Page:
At this point, it can be a bit exhausting to debate Drake’s place in popular music; it seems like listeners are split right down the middle. Funny thing is, Drake’s pros and cons tend to sound remarkably similar: his detractors think that his peculiar brand of emo-rap appeals directly to overly-emotional high-schoolers who don’t know any better, while his supporters believe that his emotional accessibility and honesty ably compensate for any technical shortcomings. It’s the age-old question: do we find a performer engaging because we can connect to what they’re saying, or do we simply admire them for their skills?
In a perfect world, it’s both, of course: when the thrill of inventive, well-performed music dovetails with an emotional connection, it hits that lovely, narrow little sweet spot that we listeners strive to discover. Drake’s been leaning on his plaintive everyman qualities for most of his career, but with the hotly-anticipated Take Care, the former Aubrey Graham simultaneously runs in both directions, stepping up his rapping and singing games even as he unearths candid tales of heartbreak that could make Damien Rice blush at their intimacy. It’s a fascinating direction for a relative newcomer on a meteoric rise, and Take Care exceeds expectations as a lush, often ethereal examination of the soul.
As such, Drake’s borne the brunt of an awful lot of Kanye comparisons of late, notably because Drake’s warts-and-all approach to rhyming – standard-issue boasting tempered by a fascinating self-probing, insecure streak – and Take Care‘s diverse sonic palette seem to invite a superficial correlation between it and My Beautiful Dark Twisted Fantasy. In reality, a fairly straight line can be drawn between Take Care and an earlier Kanye record; the downbeat song cycle, stark instrumentals, and icy soul of Drake’s latest seem to share spiritual DNA with Ye’s AutoTune breakup album 808s and Heartbreaks.
The result is a remarkably heartfelt album; one that’ll be filed in the hip-hop section strictly due to Drake’s reputation as a rapper. In practice, Drake’s vocals – not as AutoTuned to hell as Kanye’s on 808s, but always slightly ghostly and vaguely processed – never lack emotional directness; Drake rarely resorts to bragging or the pursuit of materialistic things. He lays bare his desires for companionship, even as he’s set up residence in the eye of the fame storm (complete with all the temptations that implies). He sounds close to breaking on “Shot For Me”, a song that sounds remarkably lonely for a tune that involves the typically social act of drinking; even when he opens first track “Over My Dead Body” with “I think I killed everybody in the game last year”, it doesn’t sound nearly as self-congratulatory as it reads. Like Kanye West and Superman before him, Drake connects by acknowledging his strengths, but undercutting them by acknowledging that the human heart still yearns for the intangible.
It’s a remarkable stride forward in a genre that favors grandstanding punctuated by a few token ballads. Drake’s turned the equation on its head; victory laps are few and far between on Take Care, even as Drake’s at the height of his popularity. It’s a remarkably daring record for someone of his stature – it’s artsy, often abstract, highly conceptual, and far more suited to a night alone than a night on the town. The ghost of Gil Scott-Heron grunts in the background of “I’ll Take Care of You”, as Drake and Rihanna confront each other about a dysfunctional romance; mixtape favorite The Weeknd lends his processed, abrasive falsetto to “Crew Love”, serving as the snaky devil on Drake’s shoulder; lush synths and swooping strings drive the contemplative, wrenching “Doing It Wrong”, punctuated by a Stevie Wonder harmonica solo. And then there’s “Marvin’s Room”, the album’s centerpiece, and perhaps the track most indicative of Take Care‘s sound: it’s grand drama of the highest order, but universal enough to connect to. It’s lengthy, boasts no discernible hook, and features Drake at his ugliest, laying bare his insecurities over the course of a misguided drunken dial to an ex; it’s such a minimalist, strangely abstract choice for a single, but the stylistic gambit connects like gangbusters. Drake sounds emotionally distanced, permanently wrecked by heartbreak, and downright pathetic; it’s that warts-and-all thing again, but the approach pays off.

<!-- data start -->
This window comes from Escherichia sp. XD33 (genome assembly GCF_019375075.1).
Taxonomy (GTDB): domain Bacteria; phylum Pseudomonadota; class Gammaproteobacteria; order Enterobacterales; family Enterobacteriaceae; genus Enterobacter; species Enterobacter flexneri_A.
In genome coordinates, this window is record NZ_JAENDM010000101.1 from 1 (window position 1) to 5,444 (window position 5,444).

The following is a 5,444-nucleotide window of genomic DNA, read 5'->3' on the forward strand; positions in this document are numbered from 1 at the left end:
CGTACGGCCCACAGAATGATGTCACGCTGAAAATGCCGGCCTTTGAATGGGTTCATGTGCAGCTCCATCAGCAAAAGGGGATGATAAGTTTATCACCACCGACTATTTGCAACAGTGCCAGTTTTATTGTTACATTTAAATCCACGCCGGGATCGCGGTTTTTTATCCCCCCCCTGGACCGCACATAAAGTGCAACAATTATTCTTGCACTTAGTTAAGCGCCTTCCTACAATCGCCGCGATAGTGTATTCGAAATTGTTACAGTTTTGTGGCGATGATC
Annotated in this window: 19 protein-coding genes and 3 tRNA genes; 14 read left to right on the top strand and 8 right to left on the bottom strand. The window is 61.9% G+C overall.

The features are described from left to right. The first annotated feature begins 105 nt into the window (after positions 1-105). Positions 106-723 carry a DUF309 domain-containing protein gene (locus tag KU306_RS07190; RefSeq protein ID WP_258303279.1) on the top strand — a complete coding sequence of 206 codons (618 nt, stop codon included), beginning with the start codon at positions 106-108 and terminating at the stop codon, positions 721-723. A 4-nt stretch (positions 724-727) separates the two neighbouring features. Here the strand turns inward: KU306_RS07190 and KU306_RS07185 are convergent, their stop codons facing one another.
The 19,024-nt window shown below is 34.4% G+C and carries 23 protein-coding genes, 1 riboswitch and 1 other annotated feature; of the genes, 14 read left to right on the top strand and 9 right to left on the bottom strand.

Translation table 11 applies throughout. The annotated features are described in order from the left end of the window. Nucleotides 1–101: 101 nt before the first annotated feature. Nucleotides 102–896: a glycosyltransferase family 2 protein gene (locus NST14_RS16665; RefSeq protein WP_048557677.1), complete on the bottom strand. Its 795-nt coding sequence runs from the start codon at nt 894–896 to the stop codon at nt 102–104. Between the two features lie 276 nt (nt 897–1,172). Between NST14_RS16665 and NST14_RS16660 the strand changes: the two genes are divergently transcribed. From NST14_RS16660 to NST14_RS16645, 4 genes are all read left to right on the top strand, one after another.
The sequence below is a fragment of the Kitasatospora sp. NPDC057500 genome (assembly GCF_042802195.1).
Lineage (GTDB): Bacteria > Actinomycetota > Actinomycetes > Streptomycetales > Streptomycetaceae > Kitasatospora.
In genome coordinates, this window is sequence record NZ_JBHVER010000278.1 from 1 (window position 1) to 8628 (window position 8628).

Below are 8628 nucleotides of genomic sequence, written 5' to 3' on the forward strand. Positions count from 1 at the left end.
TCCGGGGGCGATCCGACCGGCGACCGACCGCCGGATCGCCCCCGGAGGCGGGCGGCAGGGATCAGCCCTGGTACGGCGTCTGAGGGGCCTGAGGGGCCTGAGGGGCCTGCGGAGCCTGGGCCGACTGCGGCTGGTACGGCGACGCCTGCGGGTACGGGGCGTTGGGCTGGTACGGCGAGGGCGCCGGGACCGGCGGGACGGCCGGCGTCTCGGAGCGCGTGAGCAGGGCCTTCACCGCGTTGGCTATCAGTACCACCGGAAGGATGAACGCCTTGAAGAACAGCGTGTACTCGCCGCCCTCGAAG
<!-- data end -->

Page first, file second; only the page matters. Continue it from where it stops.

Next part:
Such is Take Care – it’s not a particularly charming record, or necessarily a likable one. But it’s as close to a For Emma, Forever Ago as hip-hop has gotten in the new millennium, and it’s fascinating – Drake paints a portrait of himself as an extremely flawed individual simply grasping for human connection in the face of newfound fame. Synth-drenched, contemplative, often cold, Take Care cultivates a specific mood and pays dividends after multiple spins. Sure, it’d be a little bit better with a couple less Lil’ Wayne guest shots – how long before that dude’s fifteen are spent again? – but it stands as an impressive achievement by an artist who’s clearly making music on his own terms.
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